Lifestyle: Style

Ginger

Go your own way

By Aaron Heinrich

If you’ve ever been to Bakersfield, California, there’s a chance you might not remember passing through.

Aside from notable former inhabitants including US Supreme Court Justice Earl Warren, who headed the commission that investigated John F Kennedy’s shooting, country music star Buck Owens and heavy metal favourite Korn, it’s an unremarkable place.

All of which is a small pointer to why a younger Ginger Damon would find any way possible out of the town where she was born and raised, and eventually end up launching a motorcycle apparel company for women called Gigi Montrose Moto Couture.

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“Being 17 back then in Bakersfield, no one seemed to have any hopes and dreams. I was determined to not let that happen to me.”

So Ginger became a hair stylist, but not just for any curl-up-and-dye salon. She went to work for Sebastian International in LA, where her client base eventually included some of the most famous people in Hollywood in the 80s and 90s – Sheena Easton, Paula Abdul, Jane Fonda and members of the Jackson family.

Trimming the tresses of the rich and famous eventually lost its appeal, but rather than start a new career, she took her talents down the street and became a hair stylist for the film industry. That meant more famous people and Academy Award recognition as part of the hair and make-up team on Star Trek with Chris Pine and Zoe Saldana.

“What attracted me to this career was the beauty and power. There was an understated elegance earlier on and I wanted to be one of the people who made that statement. The stylists were the rock stars back then. But that was changing and I wanted something different,” she said.

I really wanted a Triumph. It was probably because everyone I liked rode them – Steve McQueen, The Fonz, Ann Margret. I’d met Ann and I knew she was passionate about motorcycles. So when I saw this two-year old T100, I just knew I had to buy it.

Ginger Damon

So Ginger spent the next year at an archeological dig, then came back to LA and got involved in community policy, which turned into an indirect path into the motorcycle industry.

She said: “I happened to know a guy at the time who was starting a custom motorcycle shop. I used my organisational ability and knowledge about the LA permitting process to help him get set up. In exchange, he offered to build me a motorcycle.”

While that guy never made good on his offer, it did get Ginger involved with the LA motorcycle scene. She began going to local motorcycle events, and while not yet a bike owner, she dressed the part and her sense of style started attracting attention.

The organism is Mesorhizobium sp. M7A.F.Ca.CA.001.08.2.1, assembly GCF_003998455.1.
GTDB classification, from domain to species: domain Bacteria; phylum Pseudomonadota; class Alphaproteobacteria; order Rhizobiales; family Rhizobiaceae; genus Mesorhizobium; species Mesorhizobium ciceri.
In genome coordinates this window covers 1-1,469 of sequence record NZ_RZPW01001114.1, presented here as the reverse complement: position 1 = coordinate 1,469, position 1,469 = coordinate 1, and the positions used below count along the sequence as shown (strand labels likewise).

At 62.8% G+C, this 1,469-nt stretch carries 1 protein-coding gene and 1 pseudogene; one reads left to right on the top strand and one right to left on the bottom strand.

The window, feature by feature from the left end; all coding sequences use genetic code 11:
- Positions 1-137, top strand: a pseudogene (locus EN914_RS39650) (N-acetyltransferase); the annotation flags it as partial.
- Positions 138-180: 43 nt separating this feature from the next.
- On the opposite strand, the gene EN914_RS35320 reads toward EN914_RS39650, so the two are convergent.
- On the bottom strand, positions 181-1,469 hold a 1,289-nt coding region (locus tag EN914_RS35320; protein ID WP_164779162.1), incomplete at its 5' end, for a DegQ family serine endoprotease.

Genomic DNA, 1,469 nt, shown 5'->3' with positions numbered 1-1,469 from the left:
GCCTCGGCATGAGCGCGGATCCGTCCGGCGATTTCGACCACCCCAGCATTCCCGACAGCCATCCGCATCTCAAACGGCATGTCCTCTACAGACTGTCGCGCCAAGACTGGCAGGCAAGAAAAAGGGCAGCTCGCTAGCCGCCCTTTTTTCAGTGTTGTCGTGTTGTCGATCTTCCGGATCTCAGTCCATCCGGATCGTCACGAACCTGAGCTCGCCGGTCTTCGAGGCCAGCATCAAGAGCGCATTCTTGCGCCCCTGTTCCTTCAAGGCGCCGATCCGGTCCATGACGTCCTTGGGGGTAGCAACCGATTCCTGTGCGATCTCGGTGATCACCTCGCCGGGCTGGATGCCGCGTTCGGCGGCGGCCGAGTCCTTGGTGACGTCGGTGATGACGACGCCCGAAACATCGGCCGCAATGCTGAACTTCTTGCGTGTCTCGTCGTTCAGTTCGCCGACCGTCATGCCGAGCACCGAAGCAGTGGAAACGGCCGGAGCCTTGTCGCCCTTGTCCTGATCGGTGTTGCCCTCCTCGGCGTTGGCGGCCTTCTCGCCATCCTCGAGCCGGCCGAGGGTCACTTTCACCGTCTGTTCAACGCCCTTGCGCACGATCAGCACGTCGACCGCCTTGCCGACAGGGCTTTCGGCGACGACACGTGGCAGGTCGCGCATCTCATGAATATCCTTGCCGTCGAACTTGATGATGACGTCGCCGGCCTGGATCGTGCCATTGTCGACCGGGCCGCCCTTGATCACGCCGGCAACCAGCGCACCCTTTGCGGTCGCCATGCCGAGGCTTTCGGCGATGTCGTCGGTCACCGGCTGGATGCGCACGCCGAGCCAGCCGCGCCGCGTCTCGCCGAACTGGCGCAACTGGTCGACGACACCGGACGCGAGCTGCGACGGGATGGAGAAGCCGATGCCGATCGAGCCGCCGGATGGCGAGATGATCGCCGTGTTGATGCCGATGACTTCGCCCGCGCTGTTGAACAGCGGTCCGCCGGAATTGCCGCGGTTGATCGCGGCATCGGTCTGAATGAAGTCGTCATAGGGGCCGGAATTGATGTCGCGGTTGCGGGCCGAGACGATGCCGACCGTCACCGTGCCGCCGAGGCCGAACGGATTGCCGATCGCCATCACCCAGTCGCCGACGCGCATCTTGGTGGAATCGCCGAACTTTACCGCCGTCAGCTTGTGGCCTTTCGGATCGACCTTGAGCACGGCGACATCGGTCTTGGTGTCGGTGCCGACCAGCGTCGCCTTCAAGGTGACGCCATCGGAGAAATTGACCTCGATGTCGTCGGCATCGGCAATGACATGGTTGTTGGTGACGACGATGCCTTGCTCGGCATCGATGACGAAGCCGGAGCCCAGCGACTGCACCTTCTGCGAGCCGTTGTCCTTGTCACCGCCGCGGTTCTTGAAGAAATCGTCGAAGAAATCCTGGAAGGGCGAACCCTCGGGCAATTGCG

“I didn’t have any gear, so I’d wear what I had. Girls would say ‘I need to dress like that’. The guys would say, ‘I wish my wife or girlfriend would dress that way’. Then when I started looking for a real motorcycle jacket for me, I couldn’t find one. So I made one myself.”

That first jacket, plus the comments she’d heard, prompted Ginger to start a company focused on making stylish motorcycle apparel strictly for women. But there was something missing as she began building her fledgling business – the proper name and a bike of her own. She credits Marilyn Manson with the former and Craigslist with the latter.

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“I’d worked with Marilyn and was intrigued by the combination of names he and his band had come up with. I’d always been a fan of the movie Gigi and the song Bad Motor Scooter by Montrose, so the name of the company became Gigi Montrose Moto Couture. I call it ‘Prada meets the Rolling Stones’.”

As for the bike… she promptly turned to that leviathan of all that’s used – Craigslist.

“I really wanted a Triumph. It was probably because everyone I liked rode them – Steve McQueen, The Fonz, Ann Margret. I’d met Ann and I knew she was passionate about motorcycles. So when I saw this two-year old T100, I just knew I had to buy it.”

Turns out that T100 was a deal – it only had 5,000 miles and Ginger got it for $7,000. She’s been riding it as often as she can since and meeting people including professional stunt rider Jen Caputo, former Isle of Man winner Phil Reid and leather designer Robert Warner along the way. Proof for her that she’s on the right track.

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She said: “I saw that many women ride with a borrowed identity. They’re wearing their guy’s jackets. I didn’t want to be the girl in that jacket; I wanted to date the guy in that jacket. But how do you complement that?

“So I created apparel that has a strong sense of feminism, individuality and empowerment. I spoke to a couple of young girls not long ago who saw me wearing one of my jackets and riding my bike. I told them, ‘you can ride a motorcycle. You can be pretty. You can be anything you want to be’.”

What Ginger probably also told them is that often that means going your own way, something she’s had no problem doing since leaving Bakersfield.

Maybe one day Ginger Damon will be added to that list of famous former residents.